Warren Meyers is posting on his website, Coyoteblog.com an essay on Global Warming (aka global climate change). Meyers is quite good as an explainer of issues because he can do it without making them too complex for most people to understand. The following, is the first of perhaps 6 parts. I plan on rebloging them all.
I suppose the first question I need to answer is: why should you bother reading this? We are told the the science is “settled” and that there is a 97% consensus among scientists on …. something. Aren’t you the reader just giving excess credence to someone who is “anti-science” just by reading this?
Well, this notion that the “debate is over” is one of those statements that is both true and not true. There is something approaching scientific consensus for certain parts of anthropogenic global warming theory — for example, the fact that CO2 is a greenhouse gas and that concentrations of it in the atmosphere have a warming effect on the Earth is pretty much undisputed in all but the furthest reaches of the scientific community.
But it turns out that other propositions that are important to the debate on man-made global warming are far less understood scientifically, and the near certainty on a few issues (like the existence of the greenhouse gas effect) is often used to mask real questions about these other propositions. So before we go any further , it is critical for us to get very clear what exact proposition we are discussing.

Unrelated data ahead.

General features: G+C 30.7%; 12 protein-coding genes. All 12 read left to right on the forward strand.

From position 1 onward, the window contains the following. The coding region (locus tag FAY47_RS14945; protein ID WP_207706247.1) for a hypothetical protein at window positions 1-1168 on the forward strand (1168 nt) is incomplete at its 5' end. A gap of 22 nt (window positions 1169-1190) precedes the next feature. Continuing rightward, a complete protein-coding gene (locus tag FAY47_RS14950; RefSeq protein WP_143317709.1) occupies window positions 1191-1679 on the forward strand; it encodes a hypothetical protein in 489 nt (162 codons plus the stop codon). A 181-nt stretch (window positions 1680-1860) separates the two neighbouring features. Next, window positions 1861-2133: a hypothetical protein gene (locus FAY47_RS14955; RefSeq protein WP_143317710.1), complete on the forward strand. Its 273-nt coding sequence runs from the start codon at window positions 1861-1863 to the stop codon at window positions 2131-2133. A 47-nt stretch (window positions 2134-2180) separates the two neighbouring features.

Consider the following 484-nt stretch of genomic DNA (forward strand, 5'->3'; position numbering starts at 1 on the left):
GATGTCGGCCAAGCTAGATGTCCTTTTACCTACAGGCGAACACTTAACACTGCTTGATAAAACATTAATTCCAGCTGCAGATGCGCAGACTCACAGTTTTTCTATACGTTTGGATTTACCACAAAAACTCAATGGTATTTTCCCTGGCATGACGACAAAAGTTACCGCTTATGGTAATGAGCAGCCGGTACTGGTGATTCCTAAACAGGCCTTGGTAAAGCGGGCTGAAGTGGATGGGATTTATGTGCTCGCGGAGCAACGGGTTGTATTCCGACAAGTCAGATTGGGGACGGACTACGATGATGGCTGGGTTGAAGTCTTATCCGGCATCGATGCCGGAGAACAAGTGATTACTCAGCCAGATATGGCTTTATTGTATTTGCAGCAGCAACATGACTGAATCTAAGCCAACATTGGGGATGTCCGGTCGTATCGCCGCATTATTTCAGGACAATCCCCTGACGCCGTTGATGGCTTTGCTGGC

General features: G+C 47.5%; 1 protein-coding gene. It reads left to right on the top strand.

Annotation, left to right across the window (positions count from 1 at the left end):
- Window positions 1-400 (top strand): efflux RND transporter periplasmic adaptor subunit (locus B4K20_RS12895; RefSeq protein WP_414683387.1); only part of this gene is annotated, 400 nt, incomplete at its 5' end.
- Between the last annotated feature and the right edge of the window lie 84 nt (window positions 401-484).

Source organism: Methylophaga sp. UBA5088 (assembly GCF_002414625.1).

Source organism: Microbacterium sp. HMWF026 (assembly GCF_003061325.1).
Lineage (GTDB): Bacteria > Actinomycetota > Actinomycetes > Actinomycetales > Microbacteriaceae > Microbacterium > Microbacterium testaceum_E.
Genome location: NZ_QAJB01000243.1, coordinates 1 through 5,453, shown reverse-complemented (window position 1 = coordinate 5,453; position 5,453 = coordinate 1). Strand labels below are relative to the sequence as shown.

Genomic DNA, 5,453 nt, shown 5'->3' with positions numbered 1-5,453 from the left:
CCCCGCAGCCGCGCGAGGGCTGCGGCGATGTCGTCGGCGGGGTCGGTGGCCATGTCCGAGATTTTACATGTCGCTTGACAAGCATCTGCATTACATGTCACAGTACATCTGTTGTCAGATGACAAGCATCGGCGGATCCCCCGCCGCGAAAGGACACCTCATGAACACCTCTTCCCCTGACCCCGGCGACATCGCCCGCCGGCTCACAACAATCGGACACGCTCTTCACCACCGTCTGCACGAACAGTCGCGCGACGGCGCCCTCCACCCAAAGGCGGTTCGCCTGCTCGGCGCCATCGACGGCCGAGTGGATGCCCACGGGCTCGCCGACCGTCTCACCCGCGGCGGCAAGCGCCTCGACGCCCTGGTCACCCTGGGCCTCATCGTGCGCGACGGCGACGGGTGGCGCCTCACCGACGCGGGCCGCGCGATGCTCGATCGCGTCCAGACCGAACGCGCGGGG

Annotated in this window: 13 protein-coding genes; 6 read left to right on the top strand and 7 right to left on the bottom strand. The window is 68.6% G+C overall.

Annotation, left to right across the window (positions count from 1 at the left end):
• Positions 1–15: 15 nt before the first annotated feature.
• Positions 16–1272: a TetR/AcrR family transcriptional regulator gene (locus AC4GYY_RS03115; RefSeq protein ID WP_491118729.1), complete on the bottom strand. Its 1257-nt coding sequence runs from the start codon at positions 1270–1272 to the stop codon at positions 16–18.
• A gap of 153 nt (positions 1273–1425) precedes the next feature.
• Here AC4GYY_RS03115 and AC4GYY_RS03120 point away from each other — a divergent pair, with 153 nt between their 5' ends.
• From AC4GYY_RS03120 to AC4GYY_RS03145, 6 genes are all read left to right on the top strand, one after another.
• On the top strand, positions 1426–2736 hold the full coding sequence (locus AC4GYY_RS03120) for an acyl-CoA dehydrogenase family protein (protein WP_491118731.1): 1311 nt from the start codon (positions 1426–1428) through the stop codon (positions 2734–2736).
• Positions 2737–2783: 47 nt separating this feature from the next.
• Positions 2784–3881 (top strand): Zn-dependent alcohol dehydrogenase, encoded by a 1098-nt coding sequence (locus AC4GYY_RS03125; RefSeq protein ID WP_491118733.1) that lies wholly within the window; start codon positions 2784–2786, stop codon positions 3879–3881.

At this point I have to tell a story from over thirty years ago when I saw Any Rand speak at Northeastern University (it’s hard to imagine any university today actually allowing Rand on campus, but that is another story). In the Q&A period at the end, a woman asked Rand, “Why don’t you believe in housewives?” and Rand answered, in a very snarky fashion, “I did not know housewives were a matter of belief.” What the woman likely meant to ask was “Why don’t you believe that being a housewife is a valid occupation for a woman?” But Rand was a bear for precision in language and was not going to agree or disagree with a poorly worded proposition.
I am always reminded of this story when someone calls me a climate denier. I want to respond, in Rand’s Russian accent, “I did not know that climate was a matter of belief?”
But rather than being snarky here, let’s try to reword the “climate denier” label and see if we can get to a proposition with which I can agree or disagree.
Am I, perhaps, a “climate change denier?” Well, no. I don’t know anyone who is. The world has had warm periods and ice ages. The climate changes.
OK, am I a “man-made climate change denier?” No again. I know very few people, except perhaps for a few skeptics of the talkshow host variety, that totally deny any impact of man’s actions on climate. Every prominent skeptic I can think of acknowledges multiple vectors of impact by man on climate, from greenhouse gas emissions to land use.